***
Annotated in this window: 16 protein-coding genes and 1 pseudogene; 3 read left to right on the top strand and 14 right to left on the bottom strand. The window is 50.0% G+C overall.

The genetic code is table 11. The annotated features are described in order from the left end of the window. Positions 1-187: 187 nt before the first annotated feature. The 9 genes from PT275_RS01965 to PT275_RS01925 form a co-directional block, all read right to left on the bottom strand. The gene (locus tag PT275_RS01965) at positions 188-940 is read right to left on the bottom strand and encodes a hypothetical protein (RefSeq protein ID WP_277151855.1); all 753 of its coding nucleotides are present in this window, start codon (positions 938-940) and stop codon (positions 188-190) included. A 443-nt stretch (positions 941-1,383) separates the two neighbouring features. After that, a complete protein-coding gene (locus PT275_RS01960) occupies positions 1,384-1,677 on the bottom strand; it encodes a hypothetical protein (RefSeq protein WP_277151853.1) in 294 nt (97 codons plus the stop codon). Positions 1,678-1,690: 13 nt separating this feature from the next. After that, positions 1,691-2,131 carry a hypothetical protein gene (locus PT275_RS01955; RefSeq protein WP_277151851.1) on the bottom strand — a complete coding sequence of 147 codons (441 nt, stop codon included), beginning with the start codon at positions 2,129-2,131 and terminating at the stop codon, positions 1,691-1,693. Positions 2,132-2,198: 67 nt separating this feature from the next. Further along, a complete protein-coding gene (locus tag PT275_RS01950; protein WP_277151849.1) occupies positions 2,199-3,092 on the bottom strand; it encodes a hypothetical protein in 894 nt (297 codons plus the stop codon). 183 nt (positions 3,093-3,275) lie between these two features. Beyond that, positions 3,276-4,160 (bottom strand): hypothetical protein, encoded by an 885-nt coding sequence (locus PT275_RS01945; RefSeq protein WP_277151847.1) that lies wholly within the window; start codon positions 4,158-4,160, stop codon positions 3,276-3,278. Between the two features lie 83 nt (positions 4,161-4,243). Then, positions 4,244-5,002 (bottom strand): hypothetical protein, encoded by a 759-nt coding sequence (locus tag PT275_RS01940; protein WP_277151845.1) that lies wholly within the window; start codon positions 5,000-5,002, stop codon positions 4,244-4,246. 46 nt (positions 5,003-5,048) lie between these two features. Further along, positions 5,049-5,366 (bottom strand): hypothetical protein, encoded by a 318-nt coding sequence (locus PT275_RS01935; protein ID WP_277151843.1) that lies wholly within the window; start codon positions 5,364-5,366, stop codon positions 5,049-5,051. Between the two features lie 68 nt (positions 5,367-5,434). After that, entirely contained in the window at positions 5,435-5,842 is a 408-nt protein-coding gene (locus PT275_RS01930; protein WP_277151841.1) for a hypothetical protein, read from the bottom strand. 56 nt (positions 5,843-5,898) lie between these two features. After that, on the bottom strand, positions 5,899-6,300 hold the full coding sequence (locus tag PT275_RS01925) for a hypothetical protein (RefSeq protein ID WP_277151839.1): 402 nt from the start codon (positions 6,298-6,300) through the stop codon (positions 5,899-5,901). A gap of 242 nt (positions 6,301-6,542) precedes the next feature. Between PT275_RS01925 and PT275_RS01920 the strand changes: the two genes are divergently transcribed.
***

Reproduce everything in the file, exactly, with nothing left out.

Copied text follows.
Annotated in this window: 16 protein-coding genes and 1 pseudogene; 3 read left to right on the top strand and 14 right to left on the bottom strand. The window is 50.0% G+C overall.

The genetic code is table 11. The annotated features are described in order from the left end of the window. Positions 1-187: 187 nt before the first annotated feature. The 9 genes from PT275_RS01965 to PT275_RS01925 form a co-directional block, all read right to left on the bottom strand. The gene (locus tag PT275_RS01965) at positions 188-940 is read right to left on the bottom strand and encodes a hypothetical protein (RefSeq protein ID WP_277151855.1); all 753 of its coding nucleotides are present in this window, start codon (positions 938-940) and stop codon (positions 188-190) included. A 443-nt stretch (positions 941-1,383) separates the two neighbouring features. After that, a complete protein-coding gene (locus PT275_RS01960) occupies positions 1,384-1,677 on the bottom strand; it encodes a hypothetical protein (RefSeq protein WP_277151853.1) in 294 nt (97 codons plus the stop codon). Positions 1,678-1,690: 13 nt separating this feature from the next. After that, positions 1,691-2,131 carry a hypothetical protein gene (locus PT275_RS01955; RefSeq protein WP_277151851.1) on the bottom strand — a complete coding sequence of 147 codons (441 nt, stop codon included), beginning with the start codon at positions 2,129-2,131 and terminating at the stop codon, positions 1,691-1,693. Positions 2,132-2,198: 67 nt separating this feature from the next. Further along, a complete protein-coding gene (locus tag PT275_RS01950; protein WP_277151849.1) occupies positions 2,199-3,092 on the bottom strand; it encodes a hypothetical protein in 894 nt (297 codons plus the stop codon). 183 nt (positions 3,093-3,275) lie between these two features. Beyond that, positions 3,276-4,160 (bottom strand): hypothetical protein, encoded by an 885-nt coding sequence (locus PT275_RS01945; RefSeq protein WP_277151847.1) that lies wholly within the window; start codon positions 4,158-4,160, stop codon positions 3,276-3,278. Between the two features lie 83 nt (positions 4,161-4,243). Then, positions 4,244-5,002 (bottom strand): hypothetical protein, encoded by a 759-nt coding sequence (locus tag PT275_RS01940; protein WP_277151845.1) that lies wholly within the window; start codon positions 5,000-5,002, stop codon positions 4,244-4,246. 46 nt (positions 5,003-5,048) lie between these two features. Further along, positions 5,049-5,366 (bottom strand): hypothetical protein, encoded by a 318-nt coding sequence (locus PT275_RS01935; protein ID WP_277151843.1) that lies wholly within the window; start codon positions 5,364-5,366, stop codon positions 5,049-5,051. Between the two features lie 68 nt (positions 5,367-5,434). After that, entirely contained in the window at positions 5,435-5,842 is a 408-nt protein-coding gene (locus PT275_RS01930; protein WP_277151841.1) for a hypothetical protein, read from the bottom strand. 56 nt (positions 5,843-5,898) lie between these two features. After that, on the bottom strand, positions 5,899-6,300 hold the full coding sequence (locus tag PT275_RS01925) for a hypothetical protein (RefSeq protein ID WP_277151839.1): 402 nt from the start codon (positions 6,298-6,300) through the stop codon (positions 5,899-5,901). A gap of 242 nt (positions 6,301-6,542) precedes the next feature. Between PT275_RS01925 and PT275_RS01920 the strand changes: the two genes are divergently transcribed.